Like so many others, your intrepid liquor reporter spent much of the month of June watching the Spanish national football team clean up at the Euro 2012 championship.
Since Spain also won the Euro 2008 and the 2010 World Cup, they are currently both the European and World champions.
As you can imagine, there were many cans of Spanish beer cracked open during the games, and your intrepid liquor reporter did his part by drinking only Spanish beers while cheering on the players.
Similar to Canada, the Spanish domestic beer market is largely controlled by just a handful of megabreweries.
The big 3 breweries are Heineken España, Mahou-San Miguel, and Grupo Damm, which collectively control 80% of the Spanish beer market.
We’ve all heard of Heineken; they seem to have a brewery in nearly every country I’ve ever vacationed in, so it’s hard to think of Heineken as an import.
The Mahou-San Miguel brewery was originally just known as Mahou as far back as 1890, but changed its name in 2000 following the acquisition of the San Miguel brewery from the Phillipines.
Mahou Clásica was the first beer brewed back in 1890, and is still the most popular brand in Spain. Like most Spanish beers, it is a light lager, similar to a Keiths or Stella Artois.
Due to the hot Spanish climate, darker beers are less popular, as the light-tasting lagers are the most crisp and refreshing when enjoyed straight from the ice bucket. Sadly, it means you will be hard-pressed to find a Guinness during your next vacation in Madrid.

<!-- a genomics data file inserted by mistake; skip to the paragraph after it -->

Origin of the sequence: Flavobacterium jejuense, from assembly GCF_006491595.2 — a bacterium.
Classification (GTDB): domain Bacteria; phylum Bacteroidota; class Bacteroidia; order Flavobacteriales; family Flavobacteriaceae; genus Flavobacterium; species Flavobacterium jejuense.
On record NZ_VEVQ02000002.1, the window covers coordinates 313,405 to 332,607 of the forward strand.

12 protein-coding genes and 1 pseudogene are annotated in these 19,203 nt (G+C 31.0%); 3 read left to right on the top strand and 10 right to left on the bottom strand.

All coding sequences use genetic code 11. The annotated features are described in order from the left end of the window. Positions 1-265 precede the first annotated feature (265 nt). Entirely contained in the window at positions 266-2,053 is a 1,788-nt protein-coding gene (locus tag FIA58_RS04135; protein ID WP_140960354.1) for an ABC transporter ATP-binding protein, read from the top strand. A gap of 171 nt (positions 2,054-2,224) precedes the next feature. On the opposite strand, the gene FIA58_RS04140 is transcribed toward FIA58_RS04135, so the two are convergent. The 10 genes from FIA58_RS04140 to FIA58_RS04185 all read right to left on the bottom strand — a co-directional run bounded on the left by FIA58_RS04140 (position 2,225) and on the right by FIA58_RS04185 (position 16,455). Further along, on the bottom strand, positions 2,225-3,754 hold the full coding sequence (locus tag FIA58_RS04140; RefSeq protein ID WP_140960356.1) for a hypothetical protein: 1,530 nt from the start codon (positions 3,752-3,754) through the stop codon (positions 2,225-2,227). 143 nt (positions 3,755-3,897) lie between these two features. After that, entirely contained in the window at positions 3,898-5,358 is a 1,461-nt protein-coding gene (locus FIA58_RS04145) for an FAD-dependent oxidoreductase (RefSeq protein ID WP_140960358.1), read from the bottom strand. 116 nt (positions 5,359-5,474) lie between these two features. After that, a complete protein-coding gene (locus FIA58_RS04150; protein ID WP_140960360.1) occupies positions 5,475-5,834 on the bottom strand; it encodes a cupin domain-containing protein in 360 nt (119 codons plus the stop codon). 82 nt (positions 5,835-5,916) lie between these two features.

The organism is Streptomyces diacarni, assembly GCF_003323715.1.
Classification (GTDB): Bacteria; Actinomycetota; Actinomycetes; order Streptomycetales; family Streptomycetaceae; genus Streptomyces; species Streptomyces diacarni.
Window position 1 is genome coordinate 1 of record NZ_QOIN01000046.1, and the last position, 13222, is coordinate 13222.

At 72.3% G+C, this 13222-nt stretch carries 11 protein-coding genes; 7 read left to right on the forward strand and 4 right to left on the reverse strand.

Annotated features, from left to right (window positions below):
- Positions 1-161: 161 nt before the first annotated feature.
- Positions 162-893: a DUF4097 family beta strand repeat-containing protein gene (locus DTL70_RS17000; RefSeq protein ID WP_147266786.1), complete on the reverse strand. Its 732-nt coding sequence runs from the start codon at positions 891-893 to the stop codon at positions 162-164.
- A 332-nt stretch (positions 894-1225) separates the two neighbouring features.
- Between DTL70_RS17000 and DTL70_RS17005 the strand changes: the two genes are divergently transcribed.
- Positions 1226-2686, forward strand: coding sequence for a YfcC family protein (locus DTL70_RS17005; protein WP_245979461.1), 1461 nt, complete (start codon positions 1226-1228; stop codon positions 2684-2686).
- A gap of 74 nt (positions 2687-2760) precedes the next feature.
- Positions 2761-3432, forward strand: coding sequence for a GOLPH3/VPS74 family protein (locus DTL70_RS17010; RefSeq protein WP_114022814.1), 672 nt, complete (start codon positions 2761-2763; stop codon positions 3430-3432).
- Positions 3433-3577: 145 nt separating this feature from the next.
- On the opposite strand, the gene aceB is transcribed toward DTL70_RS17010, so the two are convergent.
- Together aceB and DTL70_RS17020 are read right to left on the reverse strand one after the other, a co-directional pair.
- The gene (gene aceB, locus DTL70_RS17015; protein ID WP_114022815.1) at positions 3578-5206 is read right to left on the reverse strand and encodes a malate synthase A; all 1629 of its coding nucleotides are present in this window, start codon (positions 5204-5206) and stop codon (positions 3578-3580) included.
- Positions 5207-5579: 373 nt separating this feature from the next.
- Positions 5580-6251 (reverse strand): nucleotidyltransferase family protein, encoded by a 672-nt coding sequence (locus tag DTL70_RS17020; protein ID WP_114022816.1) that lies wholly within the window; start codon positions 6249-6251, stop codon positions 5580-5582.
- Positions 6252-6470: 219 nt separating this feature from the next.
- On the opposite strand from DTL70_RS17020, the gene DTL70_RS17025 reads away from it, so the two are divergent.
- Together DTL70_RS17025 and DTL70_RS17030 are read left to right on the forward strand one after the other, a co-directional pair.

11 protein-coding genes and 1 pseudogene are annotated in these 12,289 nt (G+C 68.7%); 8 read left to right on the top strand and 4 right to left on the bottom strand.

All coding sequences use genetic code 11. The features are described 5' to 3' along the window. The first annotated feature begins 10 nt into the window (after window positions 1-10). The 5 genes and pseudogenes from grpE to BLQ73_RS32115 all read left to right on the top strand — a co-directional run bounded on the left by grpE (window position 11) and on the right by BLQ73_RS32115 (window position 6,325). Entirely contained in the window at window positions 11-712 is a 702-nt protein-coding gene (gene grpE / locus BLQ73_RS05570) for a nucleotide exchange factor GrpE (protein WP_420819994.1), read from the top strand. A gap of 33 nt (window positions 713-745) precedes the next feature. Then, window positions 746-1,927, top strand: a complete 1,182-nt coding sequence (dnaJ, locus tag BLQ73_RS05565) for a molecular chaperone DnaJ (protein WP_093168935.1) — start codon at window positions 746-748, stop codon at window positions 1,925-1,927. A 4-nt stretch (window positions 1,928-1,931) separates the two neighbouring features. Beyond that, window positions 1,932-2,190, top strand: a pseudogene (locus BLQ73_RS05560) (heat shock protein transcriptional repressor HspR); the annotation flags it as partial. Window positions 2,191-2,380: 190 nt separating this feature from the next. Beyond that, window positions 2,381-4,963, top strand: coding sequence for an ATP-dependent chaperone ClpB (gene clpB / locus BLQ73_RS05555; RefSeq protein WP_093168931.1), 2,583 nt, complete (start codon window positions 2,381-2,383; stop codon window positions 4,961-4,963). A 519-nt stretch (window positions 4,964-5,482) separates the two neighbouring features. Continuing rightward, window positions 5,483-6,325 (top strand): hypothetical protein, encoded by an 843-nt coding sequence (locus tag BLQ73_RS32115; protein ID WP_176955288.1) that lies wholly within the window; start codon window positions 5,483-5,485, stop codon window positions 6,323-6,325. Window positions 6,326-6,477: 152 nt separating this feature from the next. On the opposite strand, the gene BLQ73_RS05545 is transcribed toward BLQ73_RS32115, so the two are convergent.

Grupo Damm (that’s the Damm Group for you anglos) makes up the rest of the triumvirate, and produces the beers that you actually see the most often in Canada.
My hot-blooded Spanish paramour knocked back many frosty cans of the Estrella Damm lager during the soccer matches, hooting excitedly when the Spanish team scored again, and drowning her sorrows when the opposing goalie was able to deflect the ball.
After a few beers into the game, our bartender was roused from his duties with calls of “another round of Damm beer”.
Luckily, no comical misunderstandings ensued, and round after round of Estrella Damm would magically appear on our table over the course of the game.
For those who haven’t sampled this particular beer at their local watering hole, Estrella Damm is the flagship beer from the Grupo Damm brewery, and has been brewed in Barcelona since 1876.
The Damm family emigrated from their native Alsace due to the Franco-Prussian war, and settled in Barcelona in 1872. Coming from a long line of brewers, they quickly founded a new beer company, and the locals quickly took to their new local brew.
Today, Grupo Damm is still owned by the Damm family, and is on the eleventh generation of master brewers, a sacred honour passed down from father to son over the years.
The word estrella translates directly to star in both Spanish and Catalan, following the time-honoured tradition of beer marketeers using any excuse they can think of to make their beer the star of the show.
Maybe next week we’ll have a showdown between Lone Star Beer from Texas, Stella Artois from Belgium (yep, stella is Latin for star), and Blue Star Beer from Newfoundland.
Getting back to the topic at hand, Estrella Damm is a damm good beer.
Made in the Pilsner style, this beer was a bit revolutionary in its time, as the Pilsner beer style had only been invented a few decades earlier in the Czech town of Pilsen, about an hour west of Prague.
Estrella Damm uses a unique strain of hops that gives the beer a creamy hop-flavoured froth, with just a bit of pine needle aftertaste. Like many light lagers, Estrella Damm uses both rice and corn as adjuncts, instead of the 100% malted barley used in a more traditional ale.
The use of rice and corn not only keeps the cost down, but provides the pale-straw colour and mild taste that is so popular in the mass market.
When you’re looking for a crisp and refreshing summer beer, take home a 6-pack of the Estrella Damm tall boy cans from your local booze merchant, and class up your next backyard BBQ with a Spanish beer.